RISPENS (Serotype 1) is the strongest vaccine. This can also be combined with HVT to give the chickens the best possible defense. THIS is what I needed to find! If course, it's too late for my existing flock, because the vaccines must be given within the first 36 hours after hatching. So I needed to find a hatchery that used this so I can someday order chicks who will be more likely to (hopefully) survive. Either this, or I give up on chicken keeping, which is possibly what some may say I should do. Trust me when I tell you if this route doesn't work I indeed will call it quits. Maybe guineas are in my future instead. Time will tell. (As a side note it wasn't easy to find a hatchery that used RISPENS. Maybe HVT is ok for some home flocks, but some of the chickens I had that passed away had only had HVT.. So in my case it wasn't, and isn't, going to be strong enough.) I have read several articles that say the Mareks virus is mutating and has become more resistant to this basic vaccine. The state pathologist also mentioned to my vet friend that Mareks is more common in my state than people realize.

Let's go back to where I'm at now for those of you who aren't sleeping and are still reading. 😉 The remaining flock has only had the HVT, and I currently have two chickens who are doing a weird high stepping sort of walk sometimes. It is different than the limping I had seen before from ones who died of Mareks. It's possible that something else is causing it. It is, after all, only in the 20's where I live. Are their legs just cold? I don't know but I'm not going to ignore it. I have read that certain vitamin and mineral regimes can improve Mareks symptoms. I'm not sure if it's possible, especially considering how strong of a strain if the virus I have here.. But it's sure worth a try. I've had one on St.Johns wort and other vitamins for about a week, and one on the regime for just a few days. If anyone wants more info on that and/or how it's going please just message me. (Another side note, I think I brought Mareks into my beloved flock by feeding them store bought meal worms..PLEASE DO NOT use them!! I thought I was spoiling my flock but I think my mistake is what could have led to all this!)

Thanks to all who take the time to read this. I hope it helps someone to avoid going through what I went through. The word devastating doesn't even begin to describe it.
2 Black Silkies ("DohDoh" "Barney"). 1 bantam Cochin ("Chickie"). 1 Barnyard Mix ("Mister Rooster"). 2 Rhode Island Reds ("Rosie & Ruby"). 2 Wyandottes ("Henny Penny & Ethel"). 1 Barred Rock beauty ("Gracie") 2 dogs, 6 fish, 6 shrimp, 2 frogs.. And 3 animal loving humans. 💜

(We miss you Pippi bird, Coco, DeeDee, & RooBerri !!)
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2 Black Silkies ("DohDoh" "Barney"). 1 bantam Cochin ("Chickie"). 1 Barnyard Mix ("Mister Rooster"). 2 Rhode Island Reds ("Rosie & Ruby"). 2 Wyandottes ("Henny Penny & Ethel"). 1 Barred Rock beauty ("Gracie") 2 dogs, 6 fish, 6 shrimp, 2 frogs.. And 3 animal loving humans. 💜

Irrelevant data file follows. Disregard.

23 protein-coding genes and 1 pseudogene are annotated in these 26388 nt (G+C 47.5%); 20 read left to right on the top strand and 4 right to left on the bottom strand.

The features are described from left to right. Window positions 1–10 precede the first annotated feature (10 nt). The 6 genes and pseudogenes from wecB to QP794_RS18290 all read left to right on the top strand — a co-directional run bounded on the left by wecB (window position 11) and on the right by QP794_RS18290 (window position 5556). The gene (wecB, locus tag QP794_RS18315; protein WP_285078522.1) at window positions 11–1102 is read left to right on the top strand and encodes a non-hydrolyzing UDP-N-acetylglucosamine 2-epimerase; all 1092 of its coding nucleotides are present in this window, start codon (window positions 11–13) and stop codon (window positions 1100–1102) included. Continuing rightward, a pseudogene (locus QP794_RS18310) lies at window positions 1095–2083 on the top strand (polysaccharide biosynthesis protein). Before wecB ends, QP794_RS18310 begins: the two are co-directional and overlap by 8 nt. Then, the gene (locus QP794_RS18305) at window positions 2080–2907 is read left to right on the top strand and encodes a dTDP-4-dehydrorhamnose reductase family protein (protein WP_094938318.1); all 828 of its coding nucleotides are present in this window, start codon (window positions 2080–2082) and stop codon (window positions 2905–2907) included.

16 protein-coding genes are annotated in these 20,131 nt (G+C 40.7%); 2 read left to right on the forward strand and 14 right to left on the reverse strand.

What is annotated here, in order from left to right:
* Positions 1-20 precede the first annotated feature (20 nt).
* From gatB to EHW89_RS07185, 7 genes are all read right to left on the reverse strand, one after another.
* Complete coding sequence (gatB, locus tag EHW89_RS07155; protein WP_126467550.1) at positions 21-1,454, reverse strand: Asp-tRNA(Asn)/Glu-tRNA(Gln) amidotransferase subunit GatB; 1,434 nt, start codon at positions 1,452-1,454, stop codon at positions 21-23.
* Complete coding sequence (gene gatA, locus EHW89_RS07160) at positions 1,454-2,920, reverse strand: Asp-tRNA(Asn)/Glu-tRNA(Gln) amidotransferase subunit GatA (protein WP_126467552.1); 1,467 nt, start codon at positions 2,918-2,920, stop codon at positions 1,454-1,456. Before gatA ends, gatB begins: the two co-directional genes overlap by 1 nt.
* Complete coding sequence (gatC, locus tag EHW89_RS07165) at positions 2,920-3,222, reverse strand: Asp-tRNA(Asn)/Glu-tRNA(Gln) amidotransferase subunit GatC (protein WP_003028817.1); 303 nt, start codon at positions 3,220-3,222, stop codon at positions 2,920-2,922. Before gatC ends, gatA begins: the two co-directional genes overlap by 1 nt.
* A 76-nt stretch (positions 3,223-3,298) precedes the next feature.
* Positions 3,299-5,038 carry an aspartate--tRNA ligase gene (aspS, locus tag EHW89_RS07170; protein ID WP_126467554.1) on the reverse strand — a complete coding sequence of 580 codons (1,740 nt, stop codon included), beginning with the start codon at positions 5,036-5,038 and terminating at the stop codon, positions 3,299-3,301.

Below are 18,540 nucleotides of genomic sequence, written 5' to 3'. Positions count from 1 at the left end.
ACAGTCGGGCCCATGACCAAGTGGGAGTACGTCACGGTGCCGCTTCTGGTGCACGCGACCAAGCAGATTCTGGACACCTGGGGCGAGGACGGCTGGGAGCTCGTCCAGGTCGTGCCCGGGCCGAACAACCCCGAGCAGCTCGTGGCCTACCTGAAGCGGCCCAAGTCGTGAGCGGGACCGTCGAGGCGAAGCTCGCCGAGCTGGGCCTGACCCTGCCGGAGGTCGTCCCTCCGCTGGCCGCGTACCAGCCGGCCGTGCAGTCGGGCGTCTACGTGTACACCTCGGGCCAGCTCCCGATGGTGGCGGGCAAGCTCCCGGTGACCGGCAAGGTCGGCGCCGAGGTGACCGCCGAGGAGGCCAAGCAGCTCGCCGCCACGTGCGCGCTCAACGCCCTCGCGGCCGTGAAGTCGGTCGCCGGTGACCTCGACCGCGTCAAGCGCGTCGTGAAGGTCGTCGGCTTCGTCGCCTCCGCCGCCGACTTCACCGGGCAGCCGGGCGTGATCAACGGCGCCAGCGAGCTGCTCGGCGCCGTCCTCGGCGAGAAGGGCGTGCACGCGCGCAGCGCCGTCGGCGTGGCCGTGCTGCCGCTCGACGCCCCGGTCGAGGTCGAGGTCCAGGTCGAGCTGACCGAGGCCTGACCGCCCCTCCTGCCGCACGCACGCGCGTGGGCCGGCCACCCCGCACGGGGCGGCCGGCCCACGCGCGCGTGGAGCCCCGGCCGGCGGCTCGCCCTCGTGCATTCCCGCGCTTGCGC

(We miss you Pippi bird, Coco, DeeDee, & RooBerri !!)
Reply
post #2 of 3

I am so sorry for your losses. 

 

Unfortunately Mareks is very prevalent, and could have come from any of the birds or other farms. It can be carried in chicken dander on shoes or clothing also. It could have been brought in by wild birds also.

 

Often time birds that have been exposed even if they were vaccinated or didn't show symptoms of being ill.  So now all off your birds are considered carriers for the disease, along with anyplace they or contaminated items have been.

 

Have you been able to find a hatchery or breeder that administers the rispen vaccine? Any chicks you bring in will have to be isolated from the virus for several weeks to build up immunity from the vaccine.

 

I hope you have less heartbreak in your chicken keeping journey!

Homesteading on a 6 acre hobby farm in Southern Wisconsin. Raising a gifted child, A barnyard mix of chickens, Icelandic sheep, A sweet elderly pitty bull, a few barn cats, and a large garden.  

 

 

History Geek- Medieval reenactment, fiber arts and cooking, and natural architectural nut.

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Homesteading on a 6 acre hobby farm in Southern Wisconsin. Raising a gifted child, A barnyard mix of chickens, Icelandic sheep, A sweet elderly pitty bull, a few barn cats, and a large garden.  

 

 

History Geek- Medieval reenactment, fiber arts and cooking, and natural architectural nut.

Reply
post #3 of 3
Thread Starter 
Quote:
Originally Posted by Paganrose View Post

I am so sorry for your losses. 

Unfortunately Mareks is very prevalent, and could have come from any of the birds or other farms. It can be carried in chicken dander on shoes or clothing also. It could have been brought in by wild birds also.

Often time birds that have been exposed even if they were vaccinated or didn't show symptoms of being ill.  So now all off your birds are considered carriers for the disease, along with anyplace they or contaminated items have been.

Have you been able to find a hatchery or breeder that administers the rispen vaccine? Any chicks you bring in will have to be isolated from the virus for several weeks to build up immunity from the vaccine.

I hope you have less heartbreak in your chicken keeping journey!

Hi thanks for the reply. I did find a hatchery that uses Rispens, but it took a few calls to find one. I have a friend who will pick up the chicks and raise them for a month or 2 for me so they aren't exposed to Mareks here on my property right away. I've actually never been to her house since I've had chickens so she shouldn't have my virus on her property. Hopefully this plan works out. The chickens I have now are all on a homeopathic remedy for Mareks and it seems to be working for now. They are all doing well! It's a day to day process now.
2 Black Silkies ("DohDoh" "Barney"). 1 bantam Cochin ("Chickie"). 1 Barnyard Mix ("Mister Rooster"). 2 Rhode Island Reds ("Rosie & Ruby"). 2 Wyandottes ("Henny Penny & Ethel"). 1 Barred Rock beauty ("Gracie") 2 dogs, 6 fish, 6 shrimp, 2 frogs.. And 3 animal loving humans. 💜

(We miss you Pippi bird, Coco, DeeDee, & RooBerri !!)
Reply
2 Black Silkies ("DohDoh" "Barney"). 1 bantam Cochin ("Chickie"). 1 Barnyard Mix ("Mister Rooster"). 2 Rhode Island Reds ("Rosie & Ruby"). 2 Wyandottes ("Henny Penny & Ethel"). 1 Barred Rock beauty ("Gracie") 2 dogs, 6 fish, 6 shrimp, 2 frogs.. And 3 animal loving humans. 💜

(We miss you Pippi bird, Coco, DeeDee, & RooBerri !!)
Reply